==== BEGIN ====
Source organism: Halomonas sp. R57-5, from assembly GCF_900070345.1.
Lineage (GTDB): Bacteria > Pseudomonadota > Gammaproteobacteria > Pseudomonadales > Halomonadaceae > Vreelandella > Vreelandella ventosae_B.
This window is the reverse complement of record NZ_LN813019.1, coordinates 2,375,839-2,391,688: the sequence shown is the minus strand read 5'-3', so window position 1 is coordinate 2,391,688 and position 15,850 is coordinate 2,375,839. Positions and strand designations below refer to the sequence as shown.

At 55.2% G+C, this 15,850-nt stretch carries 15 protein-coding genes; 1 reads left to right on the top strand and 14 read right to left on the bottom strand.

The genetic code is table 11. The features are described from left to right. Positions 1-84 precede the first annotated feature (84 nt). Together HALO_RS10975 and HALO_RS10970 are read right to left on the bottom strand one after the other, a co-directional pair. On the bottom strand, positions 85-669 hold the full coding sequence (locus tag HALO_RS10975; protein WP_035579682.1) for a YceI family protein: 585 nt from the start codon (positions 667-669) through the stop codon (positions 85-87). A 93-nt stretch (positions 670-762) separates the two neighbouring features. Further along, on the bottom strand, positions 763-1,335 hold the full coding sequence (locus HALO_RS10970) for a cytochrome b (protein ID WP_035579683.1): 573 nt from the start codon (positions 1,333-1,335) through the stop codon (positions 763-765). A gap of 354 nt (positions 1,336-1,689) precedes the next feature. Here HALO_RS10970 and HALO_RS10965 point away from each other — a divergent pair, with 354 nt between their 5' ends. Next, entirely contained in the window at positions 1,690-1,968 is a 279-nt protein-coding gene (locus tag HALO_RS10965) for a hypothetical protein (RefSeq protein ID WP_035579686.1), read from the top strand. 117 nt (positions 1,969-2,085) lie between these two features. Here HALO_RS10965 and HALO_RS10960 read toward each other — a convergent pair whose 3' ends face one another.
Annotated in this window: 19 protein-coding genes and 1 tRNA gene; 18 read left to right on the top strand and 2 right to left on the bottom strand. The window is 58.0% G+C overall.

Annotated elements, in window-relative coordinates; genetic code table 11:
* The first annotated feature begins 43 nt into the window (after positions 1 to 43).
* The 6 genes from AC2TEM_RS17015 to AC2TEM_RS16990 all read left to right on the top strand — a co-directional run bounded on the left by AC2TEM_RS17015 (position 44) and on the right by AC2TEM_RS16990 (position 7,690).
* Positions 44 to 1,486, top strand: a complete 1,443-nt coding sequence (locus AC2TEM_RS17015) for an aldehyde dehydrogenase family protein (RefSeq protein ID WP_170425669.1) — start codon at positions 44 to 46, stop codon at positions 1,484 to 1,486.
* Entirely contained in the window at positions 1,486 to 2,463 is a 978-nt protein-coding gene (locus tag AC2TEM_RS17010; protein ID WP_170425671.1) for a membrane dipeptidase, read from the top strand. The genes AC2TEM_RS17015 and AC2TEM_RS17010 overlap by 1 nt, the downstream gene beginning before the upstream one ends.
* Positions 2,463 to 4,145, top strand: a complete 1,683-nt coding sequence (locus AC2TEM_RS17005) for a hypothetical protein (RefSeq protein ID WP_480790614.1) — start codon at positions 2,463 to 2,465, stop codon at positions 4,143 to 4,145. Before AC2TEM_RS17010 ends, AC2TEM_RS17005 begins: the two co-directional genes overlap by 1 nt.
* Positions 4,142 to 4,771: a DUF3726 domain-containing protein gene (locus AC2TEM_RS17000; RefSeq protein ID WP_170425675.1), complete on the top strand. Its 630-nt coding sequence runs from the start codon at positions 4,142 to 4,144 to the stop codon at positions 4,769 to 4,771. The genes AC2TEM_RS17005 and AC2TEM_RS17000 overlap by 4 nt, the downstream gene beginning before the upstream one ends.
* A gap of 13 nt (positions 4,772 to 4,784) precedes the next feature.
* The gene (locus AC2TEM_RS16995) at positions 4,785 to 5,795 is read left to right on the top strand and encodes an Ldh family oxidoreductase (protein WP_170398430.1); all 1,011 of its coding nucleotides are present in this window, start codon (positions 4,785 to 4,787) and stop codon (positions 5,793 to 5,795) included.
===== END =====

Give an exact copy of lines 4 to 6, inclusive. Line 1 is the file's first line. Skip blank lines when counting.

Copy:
At 55.2% G+C, this 15,850-nt stretch carries 15 protein-coding genes; 1 reads left to right on the top strand and 14 read right to left on the bottom strand.

The genetic code is table 11. The features are described from left to right. Positions 1-84 precede the first annotated feature (84 nt). Together HALO_RS10975 and HALO_RS10970 are read right to left on the bottom strand one after the other, a co-directional pair. On the bottom strand, positions 85-669 hold the full coding sequence (locus tag HALO_RS10975; protein WP_035579682.1) for a YceI family protein: 585 nt from the start codon (positions 667-669) through the stop codon (positions 85-87). A 93-nt stretch (positions 670-762) separates the two neighbouring features. Further along, on the bottom strand, positions 763-1,335 hold the full coding sequence (locus HALO_RS10970) for a cytochrome b (protein ID WP_035579683.1): 573 nt from the start codon (positions 1,333-1,335) through the stop codon (positions 763-765). A gap of 354 nt (positions 1,336-1,689) precedes the next feature. Here HALO_RS10970 and HALO_RS10965 point away from each other — a divergent pair, with 354 nt between their 5' ends. Next, entirely contained in the window at positions 1,690-1,968 is a 279-nt protein-coding gene (locus tag HALO_RS10965) for a hypothetical protein (RefSeq protein ID WP_035579686.1), read from the top strand. 117 nt (positions 1,969-2,085) lie between these two features. Here HALO_RS10965 and HALO_RS10960 read toward each other — a convergent pair whose 3' ends face one another.
Annotated in this window: 19 protein-coding genes and 1 tRNA gene; 18 read left to right on the top strand and 2 right to left on the bottom strand. The window is 58.0% G+C overall.